When Lee Kun-hee assembled one of the largest private art collections in the world, little did he know that she would be embroiled in his family’s tax woes.
The treasure includes a portrait of Dora Maar by Pablo Picasso, one of Claude Monet’s water lily paintings, and thousands of other works which together are worth between 2.5 trillion won and 3 trillion won (2.2 billion and $ 2.7 billion), according to a person familiar with the assessment process who asked not to be named because she is not authorized to speak to the media.
He could prove to be a key asset in paying one of the biggest inheritance tax bills in the world. The Samsung dynasty has until the end of the month to unveil how the family plans to finance the levy of at least 11 trillion won due after Lee’s death in October. Although South Korean law does not currently allow the use of art for such payments, some cultural organizations want the government to consider changing it to ensure that the treasures remain in the country.
“The idea of paying inheritance tax with art did not receive a lot of support as it was seen as something that would only benefit the wealthy,” said Chung Joon-mo, who co-heads Korea Art. Authentication and Appraisal Research Center and was the chief curator of the National Museum of Modern and Contemporary Art of Korea. “But now there is a growing feeling that it would be in the national interest to keep these world-class works of art in the country.”
Over three decades, Lee’s father and founder of the Samsung Group, Lee Byung-chull, had built a formidable stack of mostly ancient Korean artwork, almost all of which was donated in the 1980s. to create Hoam – the museum named after his pseudonym. His son and daughter-in-law then expanded the family’s collection, acquiring pieces from international artists.
Unlike his father, young Lee was known for his follies when he saw an artwork worth buying, according to Lee Jong-seon, who wrote “Lee Collection” and helped build the art store. (he has no connection with the billionaire family). In 2004, the clan founded Samsung’s Leeum Museum, which houses pieces such as “Untitled (Black Figure)” by Jean-Michel Basquiat and “Two Candles” by Gerhard Richter.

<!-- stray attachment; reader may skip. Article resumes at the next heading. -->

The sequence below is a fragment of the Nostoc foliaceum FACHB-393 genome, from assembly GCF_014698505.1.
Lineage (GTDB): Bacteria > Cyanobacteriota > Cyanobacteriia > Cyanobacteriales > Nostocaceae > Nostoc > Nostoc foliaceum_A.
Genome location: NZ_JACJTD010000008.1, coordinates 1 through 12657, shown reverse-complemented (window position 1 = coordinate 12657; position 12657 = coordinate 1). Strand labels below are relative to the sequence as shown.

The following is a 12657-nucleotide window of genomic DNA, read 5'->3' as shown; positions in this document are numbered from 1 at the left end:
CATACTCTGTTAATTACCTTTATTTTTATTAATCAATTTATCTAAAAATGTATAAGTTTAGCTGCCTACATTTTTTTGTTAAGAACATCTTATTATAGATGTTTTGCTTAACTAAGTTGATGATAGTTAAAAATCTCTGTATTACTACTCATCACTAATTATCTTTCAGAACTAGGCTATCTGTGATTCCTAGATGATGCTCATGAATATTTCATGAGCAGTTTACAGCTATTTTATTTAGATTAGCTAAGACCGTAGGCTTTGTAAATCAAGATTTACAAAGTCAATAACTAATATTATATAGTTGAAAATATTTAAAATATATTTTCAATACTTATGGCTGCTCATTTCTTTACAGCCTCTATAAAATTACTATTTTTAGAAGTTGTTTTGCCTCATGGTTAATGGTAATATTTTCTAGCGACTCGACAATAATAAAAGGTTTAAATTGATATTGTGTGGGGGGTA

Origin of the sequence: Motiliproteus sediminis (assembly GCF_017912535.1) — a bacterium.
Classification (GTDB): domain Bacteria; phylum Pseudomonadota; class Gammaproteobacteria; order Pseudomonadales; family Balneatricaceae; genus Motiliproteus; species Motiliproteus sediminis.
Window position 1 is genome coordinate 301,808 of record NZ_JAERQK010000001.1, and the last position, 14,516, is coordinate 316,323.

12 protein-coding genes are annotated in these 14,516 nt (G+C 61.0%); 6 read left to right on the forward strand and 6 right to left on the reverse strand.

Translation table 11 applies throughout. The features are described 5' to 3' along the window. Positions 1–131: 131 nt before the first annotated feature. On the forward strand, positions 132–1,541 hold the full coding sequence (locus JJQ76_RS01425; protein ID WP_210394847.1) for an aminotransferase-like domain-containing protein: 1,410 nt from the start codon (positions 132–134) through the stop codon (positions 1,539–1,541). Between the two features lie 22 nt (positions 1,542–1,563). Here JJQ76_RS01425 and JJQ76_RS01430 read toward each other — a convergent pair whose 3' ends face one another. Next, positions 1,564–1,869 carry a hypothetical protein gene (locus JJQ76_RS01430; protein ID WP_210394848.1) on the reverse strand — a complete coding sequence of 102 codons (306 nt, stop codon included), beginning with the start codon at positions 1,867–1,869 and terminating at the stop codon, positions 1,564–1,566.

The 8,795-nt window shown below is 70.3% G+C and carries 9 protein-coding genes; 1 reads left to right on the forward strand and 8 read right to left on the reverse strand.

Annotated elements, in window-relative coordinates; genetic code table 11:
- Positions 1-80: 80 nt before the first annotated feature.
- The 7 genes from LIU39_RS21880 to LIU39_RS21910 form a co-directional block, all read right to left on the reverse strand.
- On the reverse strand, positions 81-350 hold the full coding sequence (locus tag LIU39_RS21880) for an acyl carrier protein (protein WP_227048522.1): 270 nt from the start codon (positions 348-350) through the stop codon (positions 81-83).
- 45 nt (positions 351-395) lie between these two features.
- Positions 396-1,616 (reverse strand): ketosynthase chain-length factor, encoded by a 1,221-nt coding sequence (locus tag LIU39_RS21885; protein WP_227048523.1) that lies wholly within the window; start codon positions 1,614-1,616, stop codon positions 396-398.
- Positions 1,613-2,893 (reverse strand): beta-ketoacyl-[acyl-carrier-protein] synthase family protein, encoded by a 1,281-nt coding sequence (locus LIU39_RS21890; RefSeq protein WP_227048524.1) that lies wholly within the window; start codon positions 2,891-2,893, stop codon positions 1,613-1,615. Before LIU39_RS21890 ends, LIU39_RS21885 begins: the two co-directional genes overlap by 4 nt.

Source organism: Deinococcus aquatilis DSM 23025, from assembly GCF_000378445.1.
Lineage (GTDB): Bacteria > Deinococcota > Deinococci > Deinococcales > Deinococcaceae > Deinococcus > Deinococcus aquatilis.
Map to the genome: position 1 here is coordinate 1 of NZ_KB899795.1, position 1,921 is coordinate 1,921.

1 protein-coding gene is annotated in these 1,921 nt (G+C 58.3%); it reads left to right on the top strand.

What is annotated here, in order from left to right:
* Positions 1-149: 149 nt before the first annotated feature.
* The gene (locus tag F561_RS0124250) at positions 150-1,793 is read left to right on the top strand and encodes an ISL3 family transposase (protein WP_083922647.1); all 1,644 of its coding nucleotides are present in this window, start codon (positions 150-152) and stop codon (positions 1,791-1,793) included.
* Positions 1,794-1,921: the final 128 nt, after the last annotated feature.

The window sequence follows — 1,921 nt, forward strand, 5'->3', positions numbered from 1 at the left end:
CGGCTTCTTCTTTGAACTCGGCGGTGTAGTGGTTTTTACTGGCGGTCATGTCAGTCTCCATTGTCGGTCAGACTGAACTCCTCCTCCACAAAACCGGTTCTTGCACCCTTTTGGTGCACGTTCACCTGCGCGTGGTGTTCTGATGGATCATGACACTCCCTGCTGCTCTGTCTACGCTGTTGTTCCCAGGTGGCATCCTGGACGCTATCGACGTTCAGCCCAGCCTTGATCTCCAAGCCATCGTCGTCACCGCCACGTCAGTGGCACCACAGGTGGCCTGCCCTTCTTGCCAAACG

Lees’ private collection includes around 13,000 works, including some by artists such as Andy Warhol and Park Soo-keun of South Korea, the person familiar with the appraisal process said.
Now the focus is on international coins because Korean coins are not sold because they are considered national treasures. Many could be worth millions: Another series of Monet’s water lilies, “Nympheas in Bloom,” sold for a record $ 84.7 million at Christie’s in New York in 2018.
Analysts said companies in the conglomerate could raise dividends to pay inheritance taxes – and Samsung Electronics Co. did so in January. Still, using some of the art could help lighten the significant amount. If the government accepted the coins as payment, they could go to local museums that don’t have the funds to buy them themselves, former South Korean culture ministers and industry groups said in the statement. a press release last month.
The family will pay according to the law, said a spokeswoman for Samsung Electronics, declining to comment on artistic assets or specific funding plans because they are a personal matter. South Korea allows people to pay inheritance tax within five years of approval of the arrangement. Lee’s only son and Samsung heir, Jay Y. Lee – who is serving an 18-month prison sentence for corruption – has pledged to no longer create controversy over the estate.
This is not the first time the family has found themselves embroiled in a scandal, and the art collection was embroiled in 2008. Lee Kun-hee’s wife, Hong Ra-hee, who chaired the museum Leeum until 2017, was investigated on one charge. to purchase works of art worth tens of millions of dollars using Samsung’s slush funds, although special prosecutors have concluded that they were funded by Lee’s personal assets.
In the UK, cultural property worth £ 65million ($ 89million) became Public Property of the Year through March 2020 under government tax programs, according to a report by the ‘Arts Council England. Jacob Rothschild, a descendant of one of the world’s largest banking dynasties, was able to save £ 2.8 million on his tax bill by using works of art, according to a 1990 article in The Spectator, a political magazine.
“It turns people’s cultural property into public collections,” Chung said. “What the individual owners enjoyed becomes a collective good. It therefore benefits everyone in this sense ”.
– With the help of Benjamin Stupples, Sohee Kim and Pratish Narayanan.
(Except for the title, this story was not edited by The Bharat Express News staff and is posted Platforms.)